A posh drama that eventually morphs into a posh thriller, Julia is made with such consummate restraint and taste that it’s as delicate as silk. Alas, beautiful photography and elegant words and graceful direction go only so far, even when combined with strong performances by world-class actors, because, ultimately, story is everything—and the story of Julia is dull, episodic, and far-fetched. Adapted from a book by the venerable Lillian Hellman, the movie depicts an episode in the late 1930s when Hellman allegedly aided Germans who were resisting the rise of the Third Reich. Setting aside the question of whether the events in question ever really happened—even the film’s director, the venerable Fred Zinnemann, later expressed doubts about the veracity of Hellman’s tale—the problem with Julia is that it can’t decide whether it’s a quiet chamber piece or a wartime adventure.
The movie has at least four major components. First is a long prologue depicting young Lillian’s friendship with a sophisticated girl named Julia. Next comes a long passage during which the adult Lillian (Jane Fonda) becomes a famous writer under the tutelage of her lover/mentor, crime-fiction legend Dashiell Hammett (Jason Robards). After that, Lillian ventures to Europe, where she’s reunited with the grown-up Julia (Vanessa Redgrave) for a passage depicting the subtle textures of adult frendship. And finally, the movie shifts into intrigue mode when a rebel operative (Maximillian Schell) enlists Lillian to carry a package through Nazi-occupied terrain. Seen generously, this is the story of how Hellman’s character was built on the road to performing a great deed of selfless heroism, but since even that reading relegates the first half of the movie to the role of backstory, it becomes obvious why the structure of the picture is so peculiar. After all, did the makers of Casablanca (1942) have to spend half the movie explaining Rick Blaine’s childhood so audiences would understand his actions during the movie’s final scene?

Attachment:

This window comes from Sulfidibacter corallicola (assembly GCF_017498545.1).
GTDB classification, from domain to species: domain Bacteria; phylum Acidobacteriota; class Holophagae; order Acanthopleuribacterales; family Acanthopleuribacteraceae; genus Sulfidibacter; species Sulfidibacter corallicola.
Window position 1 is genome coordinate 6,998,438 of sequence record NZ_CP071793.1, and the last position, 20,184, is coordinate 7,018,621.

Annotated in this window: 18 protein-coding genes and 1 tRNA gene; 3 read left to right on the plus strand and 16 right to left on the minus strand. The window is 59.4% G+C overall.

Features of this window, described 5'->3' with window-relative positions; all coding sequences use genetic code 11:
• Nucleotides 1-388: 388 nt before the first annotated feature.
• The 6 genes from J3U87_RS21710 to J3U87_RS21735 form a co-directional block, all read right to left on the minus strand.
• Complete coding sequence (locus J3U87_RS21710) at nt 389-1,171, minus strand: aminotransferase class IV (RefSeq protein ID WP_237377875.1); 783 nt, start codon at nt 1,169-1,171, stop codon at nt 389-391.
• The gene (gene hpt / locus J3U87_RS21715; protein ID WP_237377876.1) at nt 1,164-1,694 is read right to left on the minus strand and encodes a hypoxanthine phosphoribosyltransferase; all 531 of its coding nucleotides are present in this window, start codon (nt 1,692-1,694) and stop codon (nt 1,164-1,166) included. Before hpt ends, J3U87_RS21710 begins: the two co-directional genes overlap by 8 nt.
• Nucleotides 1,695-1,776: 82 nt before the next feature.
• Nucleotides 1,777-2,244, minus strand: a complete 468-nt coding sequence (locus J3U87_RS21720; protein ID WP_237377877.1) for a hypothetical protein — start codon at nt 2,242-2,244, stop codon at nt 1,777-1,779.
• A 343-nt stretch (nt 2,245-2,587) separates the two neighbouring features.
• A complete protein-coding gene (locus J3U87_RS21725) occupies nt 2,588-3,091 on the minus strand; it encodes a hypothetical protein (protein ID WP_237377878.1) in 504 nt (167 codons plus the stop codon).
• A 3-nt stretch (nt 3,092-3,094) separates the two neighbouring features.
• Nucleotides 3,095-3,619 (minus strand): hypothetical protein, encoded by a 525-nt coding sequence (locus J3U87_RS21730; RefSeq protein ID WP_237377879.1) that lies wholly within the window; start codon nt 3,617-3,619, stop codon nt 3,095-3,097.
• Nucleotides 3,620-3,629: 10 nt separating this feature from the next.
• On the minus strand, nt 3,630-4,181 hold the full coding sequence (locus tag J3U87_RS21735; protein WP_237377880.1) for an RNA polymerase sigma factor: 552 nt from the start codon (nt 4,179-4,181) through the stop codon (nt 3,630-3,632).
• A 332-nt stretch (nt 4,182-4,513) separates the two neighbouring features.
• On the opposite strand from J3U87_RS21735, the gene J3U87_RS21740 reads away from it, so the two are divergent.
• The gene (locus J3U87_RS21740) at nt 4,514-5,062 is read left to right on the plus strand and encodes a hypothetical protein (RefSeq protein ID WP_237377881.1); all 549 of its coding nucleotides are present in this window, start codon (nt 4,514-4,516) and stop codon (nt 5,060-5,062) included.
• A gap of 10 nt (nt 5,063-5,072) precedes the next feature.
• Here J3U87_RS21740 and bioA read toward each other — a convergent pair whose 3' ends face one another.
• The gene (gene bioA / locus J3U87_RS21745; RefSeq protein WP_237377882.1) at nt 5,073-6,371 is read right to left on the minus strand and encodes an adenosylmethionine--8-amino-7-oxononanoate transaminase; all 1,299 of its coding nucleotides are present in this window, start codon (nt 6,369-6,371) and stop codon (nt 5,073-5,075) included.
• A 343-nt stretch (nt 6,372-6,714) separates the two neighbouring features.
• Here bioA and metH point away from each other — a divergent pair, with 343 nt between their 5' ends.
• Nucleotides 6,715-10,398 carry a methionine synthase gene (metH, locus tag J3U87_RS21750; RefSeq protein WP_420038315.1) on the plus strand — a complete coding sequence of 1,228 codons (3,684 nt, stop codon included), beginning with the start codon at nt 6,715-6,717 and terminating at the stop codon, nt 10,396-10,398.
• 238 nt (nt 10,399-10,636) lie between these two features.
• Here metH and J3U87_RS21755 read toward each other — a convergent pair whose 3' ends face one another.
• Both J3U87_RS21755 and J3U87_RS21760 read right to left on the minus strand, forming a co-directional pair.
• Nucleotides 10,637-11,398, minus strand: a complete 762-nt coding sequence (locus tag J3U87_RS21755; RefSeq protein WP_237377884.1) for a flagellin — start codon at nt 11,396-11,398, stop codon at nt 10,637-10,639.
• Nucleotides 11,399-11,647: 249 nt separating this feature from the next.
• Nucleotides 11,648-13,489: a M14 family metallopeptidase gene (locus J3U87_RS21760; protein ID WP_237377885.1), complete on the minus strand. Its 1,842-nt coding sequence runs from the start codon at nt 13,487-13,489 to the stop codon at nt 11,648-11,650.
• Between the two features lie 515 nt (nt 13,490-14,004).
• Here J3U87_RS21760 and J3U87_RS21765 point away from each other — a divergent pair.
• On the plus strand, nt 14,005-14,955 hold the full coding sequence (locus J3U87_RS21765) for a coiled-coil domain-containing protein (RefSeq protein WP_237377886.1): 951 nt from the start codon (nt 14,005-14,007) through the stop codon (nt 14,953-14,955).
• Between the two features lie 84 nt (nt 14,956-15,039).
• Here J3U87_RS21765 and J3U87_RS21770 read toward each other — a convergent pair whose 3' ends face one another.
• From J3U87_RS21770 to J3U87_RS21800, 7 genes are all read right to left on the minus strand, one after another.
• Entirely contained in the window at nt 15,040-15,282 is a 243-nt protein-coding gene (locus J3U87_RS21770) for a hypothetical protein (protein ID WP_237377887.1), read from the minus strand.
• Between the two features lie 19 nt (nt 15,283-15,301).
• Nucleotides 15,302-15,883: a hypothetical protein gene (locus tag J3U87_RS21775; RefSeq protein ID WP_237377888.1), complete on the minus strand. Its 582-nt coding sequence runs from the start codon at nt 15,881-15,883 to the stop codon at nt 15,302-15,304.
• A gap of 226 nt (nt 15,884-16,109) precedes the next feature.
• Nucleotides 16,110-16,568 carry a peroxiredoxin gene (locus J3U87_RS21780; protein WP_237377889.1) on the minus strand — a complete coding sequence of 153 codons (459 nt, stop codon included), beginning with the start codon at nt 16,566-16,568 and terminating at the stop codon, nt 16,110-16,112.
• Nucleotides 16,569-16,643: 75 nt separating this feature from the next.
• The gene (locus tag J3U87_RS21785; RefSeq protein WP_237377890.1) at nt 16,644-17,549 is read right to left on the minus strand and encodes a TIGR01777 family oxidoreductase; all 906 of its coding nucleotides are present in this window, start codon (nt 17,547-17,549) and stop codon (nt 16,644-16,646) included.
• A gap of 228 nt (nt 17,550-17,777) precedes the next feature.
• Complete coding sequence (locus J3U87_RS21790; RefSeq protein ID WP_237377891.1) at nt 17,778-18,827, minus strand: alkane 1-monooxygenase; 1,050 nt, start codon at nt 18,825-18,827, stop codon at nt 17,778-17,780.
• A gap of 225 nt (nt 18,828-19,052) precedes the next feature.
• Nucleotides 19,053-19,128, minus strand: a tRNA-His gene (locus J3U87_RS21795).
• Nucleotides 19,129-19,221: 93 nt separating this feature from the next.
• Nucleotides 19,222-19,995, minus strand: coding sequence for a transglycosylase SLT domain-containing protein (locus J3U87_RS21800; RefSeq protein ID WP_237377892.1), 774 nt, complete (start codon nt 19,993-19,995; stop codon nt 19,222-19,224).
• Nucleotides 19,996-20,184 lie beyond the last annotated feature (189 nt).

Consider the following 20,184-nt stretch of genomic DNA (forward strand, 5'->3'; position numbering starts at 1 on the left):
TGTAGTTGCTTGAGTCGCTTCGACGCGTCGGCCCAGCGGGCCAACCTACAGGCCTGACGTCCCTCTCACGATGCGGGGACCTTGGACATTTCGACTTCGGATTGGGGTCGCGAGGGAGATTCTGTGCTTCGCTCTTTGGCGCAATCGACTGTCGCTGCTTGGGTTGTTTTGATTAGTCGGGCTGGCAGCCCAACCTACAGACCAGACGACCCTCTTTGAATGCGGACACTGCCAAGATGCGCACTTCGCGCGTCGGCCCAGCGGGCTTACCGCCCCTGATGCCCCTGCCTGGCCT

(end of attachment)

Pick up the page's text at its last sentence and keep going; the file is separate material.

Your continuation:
Even though Julia enjoyed considerable acclaim during its original release—winning Oscars for Redgrave, Robards, and screenwriter Alvin Sargent—it’s a tough film to love. For, while Julia contains many great things, from Robards’ world-weary characterization to the gorgeous cinematography by Douglas Slocombe, the various elements never cohere. Worse, the idea that Hellman might have fabricated such an outlandishly self-aggrandizing narrative leaves a bad taste on the palette. In any event, Julia occupies an interesting place in pop-culture history, because it was upon collecting her Academy Award for this film that Redgrave made her infamous “Zionist hoodlums” speech during the 1978 Oscar broadcast.